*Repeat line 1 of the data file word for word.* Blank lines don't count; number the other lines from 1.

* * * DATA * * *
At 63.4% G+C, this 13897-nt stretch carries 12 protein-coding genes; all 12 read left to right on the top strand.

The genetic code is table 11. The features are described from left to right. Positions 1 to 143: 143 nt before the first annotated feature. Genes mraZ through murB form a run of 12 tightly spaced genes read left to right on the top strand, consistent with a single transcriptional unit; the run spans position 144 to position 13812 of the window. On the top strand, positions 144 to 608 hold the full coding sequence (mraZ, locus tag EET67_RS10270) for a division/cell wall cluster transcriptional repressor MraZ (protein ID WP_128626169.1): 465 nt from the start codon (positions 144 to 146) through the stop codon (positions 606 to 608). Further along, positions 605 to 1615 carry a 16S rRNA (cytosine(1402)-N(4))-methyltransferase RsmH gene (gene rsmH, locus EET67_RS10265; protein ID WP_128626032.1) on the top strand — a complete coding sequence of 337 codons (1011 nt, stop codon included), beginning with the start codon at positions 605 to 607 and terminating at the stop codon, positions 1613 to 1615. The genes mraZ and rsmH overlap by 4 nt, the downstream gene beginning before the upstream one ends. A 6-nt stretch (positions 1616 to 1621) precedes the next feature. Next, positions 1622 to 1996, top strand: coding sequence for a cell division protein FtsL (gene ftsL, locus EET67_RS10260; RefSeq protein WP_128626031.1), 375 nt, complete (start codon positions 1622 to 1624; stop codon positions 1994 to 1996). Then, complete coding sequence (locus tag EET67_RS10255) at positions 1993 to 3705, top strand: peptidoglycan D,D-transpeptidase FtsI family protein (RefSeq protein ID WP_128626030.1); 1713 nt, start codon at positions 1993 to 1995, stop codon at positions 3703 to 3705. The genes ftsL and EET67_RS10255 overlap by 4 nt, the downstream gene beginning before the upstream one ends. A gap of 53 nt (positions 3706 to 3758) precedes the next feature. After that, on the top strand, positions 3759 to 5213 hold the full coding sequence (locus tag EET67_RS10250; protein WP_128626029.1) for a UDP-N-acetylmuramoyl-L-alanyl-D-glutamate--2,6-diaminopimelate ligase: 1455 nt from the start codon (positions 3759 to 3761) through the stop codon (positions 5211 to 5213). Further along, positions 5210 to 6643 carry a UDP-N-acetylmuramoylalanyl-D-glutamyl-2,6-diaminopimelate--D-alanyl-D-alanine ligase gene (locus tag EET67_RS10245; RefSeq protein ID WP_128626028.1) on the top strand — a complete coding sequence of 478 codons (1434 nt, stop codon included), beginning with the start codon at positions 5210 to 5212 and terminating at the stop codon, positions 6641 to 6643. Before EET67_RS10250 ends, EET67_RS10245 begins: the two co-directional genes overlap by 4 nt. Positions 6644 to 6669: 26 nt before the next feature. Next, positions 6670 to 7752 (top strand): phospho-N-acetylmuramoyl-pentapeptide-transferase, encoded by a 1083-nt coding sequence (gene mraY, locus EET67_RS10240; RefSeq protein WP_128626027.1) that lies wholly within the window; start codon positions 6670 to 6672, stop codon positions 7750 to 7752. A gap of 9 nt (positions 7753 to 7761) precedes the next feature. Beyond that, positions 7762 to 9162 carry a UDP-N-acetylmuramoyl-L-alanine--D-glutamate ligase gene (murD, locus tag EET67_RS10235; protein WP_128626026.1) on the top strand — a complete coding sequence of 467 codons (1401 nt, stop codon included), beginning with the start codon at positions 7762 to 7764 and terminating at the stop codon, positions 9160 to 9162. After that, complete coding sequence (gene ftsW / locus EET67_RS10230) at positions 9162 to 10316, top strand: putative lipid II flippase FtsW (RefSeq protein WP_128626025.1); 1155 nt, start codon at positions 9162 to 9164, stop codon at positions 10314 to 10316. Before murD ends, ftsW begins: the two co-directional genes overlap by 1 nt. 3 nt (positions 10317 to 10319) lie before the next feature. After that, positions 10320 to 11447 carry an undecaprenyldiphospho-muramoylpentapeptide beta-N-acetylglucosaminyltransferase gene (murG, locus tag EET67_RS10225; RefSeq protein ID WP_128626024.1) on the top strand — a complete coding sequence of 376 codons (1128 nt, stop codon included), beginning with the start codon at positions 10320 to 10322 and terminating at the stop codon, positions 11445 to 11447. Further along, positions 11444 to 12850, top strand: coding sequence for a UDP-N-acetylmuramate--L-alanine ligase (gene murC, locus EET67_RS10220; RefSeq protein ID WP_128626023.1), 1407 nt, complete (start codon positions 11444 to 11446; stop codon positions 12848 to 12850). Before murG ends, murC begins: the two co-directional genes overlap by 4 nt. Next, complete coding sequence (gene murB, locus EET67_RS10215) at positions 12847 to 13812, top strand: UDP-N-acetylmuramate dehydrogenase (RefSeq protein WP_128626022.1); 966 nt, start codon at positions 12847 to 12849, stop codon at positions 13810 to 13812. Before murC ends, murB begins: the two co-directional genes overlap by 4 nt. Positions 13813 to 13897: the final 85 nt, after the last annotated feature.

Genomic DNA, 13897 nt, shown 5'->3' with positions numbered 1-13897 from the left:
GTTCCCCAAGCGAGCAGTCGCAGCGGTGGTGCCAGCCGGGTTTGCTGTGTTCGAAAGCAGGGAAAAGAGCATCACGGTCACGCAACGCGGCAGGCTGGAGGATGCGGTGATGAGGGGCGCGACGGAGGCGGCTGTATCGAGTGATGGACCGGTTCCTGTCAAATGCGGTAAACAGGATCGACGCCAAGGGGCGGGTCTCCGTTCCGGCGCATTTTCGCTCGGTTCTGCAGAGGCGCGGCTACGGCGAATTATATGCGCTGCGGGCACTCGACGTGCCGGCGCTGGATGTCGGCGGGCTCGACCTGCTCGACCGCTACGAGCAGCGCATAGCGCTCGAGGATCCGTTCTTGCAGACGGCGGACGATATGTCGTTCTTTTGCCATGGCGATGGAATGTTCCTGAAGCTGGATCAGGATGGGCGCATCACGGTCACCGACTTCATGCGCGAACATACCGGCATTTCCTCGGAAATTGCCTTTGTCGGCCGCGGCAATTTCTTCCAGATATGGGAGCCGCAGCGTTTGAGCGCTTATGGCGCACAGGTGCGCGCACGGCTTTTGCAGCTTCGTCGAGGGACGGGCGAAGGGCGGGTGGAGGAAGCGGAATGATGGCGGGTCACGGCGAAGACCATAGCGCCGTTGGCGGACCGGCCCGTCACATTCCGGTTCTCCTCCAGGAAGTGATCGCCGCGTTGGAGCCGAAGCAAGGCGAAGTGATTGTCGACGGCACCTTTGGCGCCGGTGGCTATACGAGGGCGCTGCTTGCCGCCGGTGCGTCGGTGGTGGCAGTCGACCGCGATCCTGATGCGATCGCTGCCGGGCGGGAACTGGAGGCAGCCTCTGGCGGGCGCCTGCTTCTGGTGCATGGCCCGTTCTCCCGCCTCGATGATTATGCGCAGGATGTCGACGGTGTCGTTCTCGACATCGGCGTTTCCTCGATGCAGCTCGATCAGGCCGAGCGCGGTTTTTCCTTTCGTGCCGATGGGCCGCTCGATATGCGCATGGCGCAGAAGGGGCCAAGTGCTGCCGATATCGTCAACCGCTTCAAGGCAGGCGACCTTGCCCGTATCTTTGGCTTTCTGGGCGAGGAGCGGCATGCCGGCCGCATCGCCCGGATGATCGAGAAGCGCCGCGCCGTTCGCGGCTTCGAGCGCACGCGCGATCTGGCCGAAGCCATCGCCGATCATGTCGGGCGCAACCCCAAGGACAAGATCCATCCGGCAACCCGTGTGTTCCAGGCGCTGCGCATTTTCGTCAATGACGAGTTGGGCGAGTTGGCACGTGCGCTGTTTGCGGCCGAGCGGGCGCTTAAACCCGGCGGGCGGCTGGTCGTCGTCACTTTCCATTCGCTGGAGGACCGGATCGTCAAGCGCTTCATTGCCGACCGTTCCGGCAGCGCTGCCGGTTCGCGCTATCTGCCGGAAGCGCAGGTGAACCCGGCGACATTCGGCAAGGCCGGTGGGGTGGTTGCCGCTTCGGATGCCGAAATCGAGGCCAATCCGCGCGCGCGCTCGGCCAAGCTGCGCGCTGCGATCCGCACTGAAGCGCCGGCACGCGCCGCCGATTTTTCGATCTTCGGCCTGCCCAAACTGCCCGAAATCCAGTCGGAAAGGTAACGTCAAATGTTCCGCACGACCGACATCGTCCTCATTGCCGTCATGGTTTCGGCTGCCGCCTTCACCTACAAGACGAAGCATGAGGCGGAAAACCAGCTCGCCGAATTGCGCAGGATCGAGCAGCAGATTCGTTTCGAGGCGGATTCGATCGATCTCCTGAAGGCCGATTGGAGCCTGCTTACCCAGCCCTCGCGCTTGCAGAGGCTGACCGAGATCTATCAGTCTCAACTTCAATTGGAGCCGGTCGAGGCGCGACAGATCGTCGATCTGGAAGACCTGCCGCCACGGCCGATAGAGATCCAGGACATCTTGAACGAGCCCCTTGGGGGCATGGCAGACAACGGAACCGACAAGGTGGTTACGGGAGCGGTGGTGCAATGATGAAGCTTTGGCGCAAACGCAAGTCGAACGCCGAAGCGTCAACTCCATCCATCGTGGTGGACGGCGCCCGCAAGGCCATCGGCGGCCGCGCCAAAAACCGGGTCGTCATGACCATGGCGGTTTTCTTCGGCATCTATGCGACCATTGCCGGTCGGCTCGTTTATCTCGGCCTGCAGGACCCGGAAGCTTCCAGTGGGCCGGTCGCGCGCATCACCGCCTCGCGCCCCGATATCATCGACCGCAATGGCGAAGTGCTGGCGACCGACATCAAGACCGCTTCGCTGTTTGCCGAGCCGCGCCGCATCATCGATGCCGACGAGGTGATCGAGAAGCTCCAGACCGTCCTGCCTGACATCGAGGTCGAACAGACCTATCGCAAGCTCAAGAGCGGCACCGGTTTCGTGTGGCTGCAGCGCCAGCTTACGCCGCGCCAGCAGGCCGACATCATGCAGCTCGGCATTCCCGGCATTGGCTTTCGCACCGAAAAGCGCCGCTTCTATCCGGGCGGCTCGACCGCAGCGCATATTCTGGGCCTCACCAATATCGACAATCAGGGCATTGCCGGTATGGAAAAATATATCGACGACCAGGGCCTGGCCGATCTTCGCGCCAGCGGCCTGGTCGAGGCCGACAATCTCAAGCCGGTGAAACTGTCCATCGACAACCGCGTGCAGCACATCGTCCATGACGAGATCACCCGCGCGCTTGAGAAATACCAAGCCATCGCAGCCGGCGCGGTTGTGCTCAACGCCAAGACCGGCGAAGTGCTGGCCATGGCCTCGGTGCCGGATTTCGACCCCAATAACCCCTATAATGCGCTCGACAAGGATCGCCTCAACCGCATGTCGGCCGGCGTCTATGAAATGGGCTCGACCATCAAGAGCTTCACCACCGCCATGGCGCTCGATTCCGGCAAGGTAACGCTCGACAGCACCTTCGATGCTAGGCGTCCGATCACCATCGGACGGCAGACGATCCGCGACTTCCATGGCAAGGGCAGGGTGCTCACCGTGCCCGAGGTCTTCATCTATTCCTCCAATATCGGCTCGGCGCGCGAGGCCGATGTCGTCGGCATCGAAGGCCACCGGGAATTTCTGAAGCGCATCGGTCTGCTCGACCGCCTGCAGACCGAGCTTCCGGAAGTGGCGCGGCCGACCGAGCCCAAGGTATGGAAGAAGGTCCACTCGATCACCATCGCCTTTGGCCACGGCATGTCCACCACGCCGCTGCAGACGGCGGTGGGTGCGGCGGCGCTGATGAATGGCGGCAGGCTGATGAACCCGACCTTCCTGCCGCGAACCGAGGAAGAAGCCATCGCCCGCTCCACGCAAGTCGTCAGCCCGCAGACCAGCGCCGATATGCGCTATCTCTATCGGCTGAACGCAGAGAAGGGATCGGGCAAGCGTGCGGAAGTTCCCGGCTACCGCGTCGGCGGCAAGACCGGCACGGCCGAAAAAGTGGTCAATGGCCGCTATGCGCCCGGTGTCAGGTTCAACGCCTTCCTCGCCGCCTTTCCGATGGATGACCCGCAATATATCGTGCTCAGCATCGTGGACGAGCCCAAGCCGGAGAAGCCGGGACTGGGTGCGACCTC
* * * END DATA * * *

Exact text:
At 63.4% G+C, this 13897-nt stretch carries 12 protein-coding genes; all 12 read left to right on the top strand.